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The Do-It-Yourself Car Owner

By Earth911 |
Tired of the paying your mechanic? With a little determination and a lot of patience, it is possible to repair your own car with recycled supplies. Find out how.
Courtesy of Earth911 | Originally Published: 10/12/09



The idea of tinkering with one's motor vehicle is as old as the idea of driving one. While there are many of us who are perfectly content with the simple knowledge of how to fill our gas tank or change a tire, there are other auto enthusiasts who can't wait to play with their cars.

Known as Do-It-Yourself-ers, or DIYers, this trend has been gaining more and more speed as of late. This DIY community can usually be broken into two groups:

  1. Those that are trying to save money: The average cost of labor at a mechanic is now anywhere from $65-$110 an hour! A simple job like changing brake pads and rotors can take anywhere from two to three hours. On top of that, the cost of the parts is cheaper when you buy them yourself, and you can buy recycled parts.
  2. Enthusiasts who enjoy working on their cars and like the satisfaction of knowing that the job was done correctly: While it will also save them money, that is not the primary reason that these DIYers repair their cars. Who better to diagnose and improve a car's performance than the one that is driving it?

If you fall into either of these categories and are eager to learn more or get started for the first time, your options for education are plentiful. Both the DIY Network and DIY Projects Online have extensive auto repair sections with detailed instructions on many DIY repairs. In addition to these resources, almost every car make and model now has an online forum, which is usually loaded with DIY posts. Of course, there are potential environmental pitfalls involved with doing your own auto repairs, and DIYers should be aware of and committed to proper fluid disposal and recycling methods.


Common DIY Jobs Involving Recycling

Oil Changes
  1. Engine and Transmission Oil: This oil can be re-refined, reconditioned, or reprocessed.
  2. Oil Filters: Filters are made of steel and can be recycled.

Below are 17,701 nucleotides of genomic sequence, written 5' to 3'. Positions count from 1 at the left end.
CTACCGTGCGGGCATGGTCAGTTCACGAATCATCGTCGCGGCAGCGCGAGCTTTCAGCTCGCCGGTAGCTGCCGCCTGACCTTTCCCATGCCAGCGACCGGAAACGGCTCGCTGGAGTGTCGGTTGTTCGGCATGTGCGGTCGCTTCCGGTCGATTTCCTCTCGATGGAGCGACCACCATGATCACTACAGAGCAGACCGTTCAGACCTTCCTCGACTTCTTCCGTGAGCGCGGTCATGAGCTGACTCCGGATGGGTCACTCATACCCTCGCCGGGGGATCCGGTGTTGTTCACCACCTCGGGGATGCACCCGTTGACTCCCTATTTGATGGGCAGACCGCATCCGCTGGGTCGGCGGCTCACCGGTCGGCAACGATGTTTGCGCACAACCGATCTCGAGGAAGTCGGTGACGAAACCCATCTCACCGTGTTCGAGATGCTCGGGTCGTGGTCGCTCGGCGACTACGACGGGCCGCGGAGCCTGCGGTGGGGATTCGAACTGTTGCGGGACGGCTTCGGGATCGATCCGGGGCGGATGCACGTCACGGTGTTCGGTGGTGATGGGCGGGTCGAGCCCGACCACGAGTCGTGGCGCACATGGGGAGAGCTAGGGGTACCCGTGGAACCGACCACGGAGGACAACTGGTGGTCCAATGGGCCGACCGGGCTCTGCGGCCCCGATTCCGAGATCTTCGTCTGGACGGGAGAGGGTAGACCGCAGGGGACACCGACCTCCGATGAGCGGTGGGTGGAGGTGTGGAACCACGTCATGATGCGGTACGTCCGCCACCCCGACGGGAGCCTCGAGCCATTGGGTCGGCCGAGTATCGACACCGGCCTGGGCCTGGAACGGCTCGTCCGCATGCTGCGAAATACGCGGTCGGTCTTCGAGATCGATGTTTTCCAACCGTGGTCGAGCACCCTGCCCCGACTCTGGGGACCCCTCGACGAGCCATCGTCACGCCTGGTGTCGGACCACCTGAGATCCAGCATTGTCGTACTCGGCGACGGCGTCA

3. Use Earth911 to find out where to recycle filters and fluids.

Hardware Installations
  1. Brake Pads and Shoes: These are usually ceramic or metallic and can be recycled.
  2. Brake Rotors: These are steel and can be recycled.
  3. Batteries: These can be recycled and are often accepted back at your local auto parts store.
  4. Tires: Tires can be reused as a tire swing or for your compost pile, and they can also be recycled.

Other Maintenance
  1. Leaking Engine: This may be a DIY job depending on the location of the leak. If the oil is leaking out of the valve cover, then it is a simple seal replacement. However, if it is a more complex leak, the engine needs to be disassembled, and this may not be a job for most DIYers.

DIY Jobs to Avoid

  • Air Conditioning Repair: The EPA mandates that a certified technician must service your auto's air conditioning system because of the potential for coolant to leak.
  • Leaking Hoses: Coolant and power steering fluids also have the potential to leak during these repairs.


Making Your Repairs Eco-Friendly and Economical

  1. Try to purchase recycled parts. Check out the Automotive Recyclers Association's Directory of Members.
  2. Whenever safely possible, repair rather than replace.


What environmentally-friendly DIY car care tips do you have? Share them in the comments below!


Share with Your Friends & Family
  • Elaine F. 4 years ago
    I've gone to a junk yard to get tires.
  • 5 years ago
    Find a local business that uses heaters that run on old lawnmower gas and used oil, also two cycle gas is only good for about 90 days even with a stabalizer. Dispose your waste at these places and suppy them with heat at the same time.
  • 5 years ago
    that would save a lot of money